I dont know what you know, you should perhaps give more information about how far you are into the stuff.

Quote:
However when they asked me to specialise in a ceratin field for my final project I just didnt know what to do. The MSc is half programming and half designer. That is what they are saying. From what I see it it more a designer one.


I suggest you do what you like most, however you should really have a somewhat broad overview of technology if you want to go design, and vice versa.

Quote:
The thing is that what I really like is to use a tool in where I could put some content in a scene and then give it some instructions what to do and also be able to change the graphics by using pixel/vertex shaders languages or maybe C for the core stuff.


There are excellent tools available for shader/scene building, check out rendermonkey. You also have the option of using one of the many premade game engines, which often come with some sort of script engine and can work together with e.g. rendermonkey.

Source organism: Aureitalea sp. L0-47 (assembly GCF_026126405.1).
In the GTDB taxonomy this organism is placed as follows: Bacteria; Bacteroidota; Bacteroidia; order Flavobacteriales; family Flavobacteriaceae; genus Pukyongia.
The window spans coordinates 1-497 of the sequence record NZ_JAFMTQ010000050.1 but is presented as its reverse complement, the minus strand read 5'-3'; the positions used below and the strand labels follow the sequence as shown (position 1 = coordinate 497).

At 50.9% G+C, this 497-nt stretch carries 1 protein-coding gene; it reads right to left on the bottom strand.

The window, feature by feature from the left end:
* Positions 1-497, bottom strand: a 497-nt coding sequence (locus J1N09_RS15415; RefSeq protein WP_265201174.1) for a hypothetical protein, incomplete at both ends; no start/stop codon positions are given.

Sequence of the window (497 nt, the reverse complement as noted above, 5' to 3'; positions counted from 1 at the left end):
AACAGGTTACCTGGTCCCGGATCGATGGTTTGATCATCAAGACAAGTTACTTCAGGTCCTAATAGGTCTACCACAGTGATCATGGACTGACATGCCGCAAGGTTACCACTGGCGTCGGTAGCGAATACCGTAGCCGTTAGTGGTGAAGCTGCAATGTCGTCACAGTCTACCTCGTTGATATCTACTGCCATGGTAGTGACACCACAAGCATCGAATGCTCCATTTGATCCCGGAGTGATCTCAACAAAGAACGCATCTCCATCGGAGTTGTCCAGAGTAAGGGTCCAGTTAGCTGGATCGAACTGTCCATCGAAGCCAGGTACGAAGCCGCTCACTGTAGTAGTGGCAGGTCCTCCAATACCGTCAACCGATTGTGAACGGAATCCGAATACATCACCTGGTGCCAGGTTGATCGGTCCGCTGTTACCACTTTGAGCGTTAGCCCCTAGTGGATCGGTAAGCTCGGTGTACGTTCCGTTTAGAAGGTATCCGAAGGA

Quote:
However I really like the idea of specializing in pixel/vertex shaders ONLY and go from there.

If you know OpenGL/D3D reasonably well, there might be opportunities for work. However, I simply don't know, since I am only an amateur.

Quote:
My questions would be then:
1) a) Jobwise, what jobs will I find with ONLY pixel/vertex shaders knoweledge?.

Depends on your math background and finished programs, I suppose.
Quote:
b) How difficult are the math for pixel/vertex shaders?

Thats nothing you can simply tell, as you can use pixel/vertex shaders for almost every purpose, e.g. tex/lighting, shadow mapping, procedural texture generation & frame buffer effecs and many many more.
Generally, you need a rock-solid foundation in Trigonometry and Linear Algebra, as well as some Calculus.
Quote:
2) a) What is the necessary knoweledge a designer must have from programming and in general?.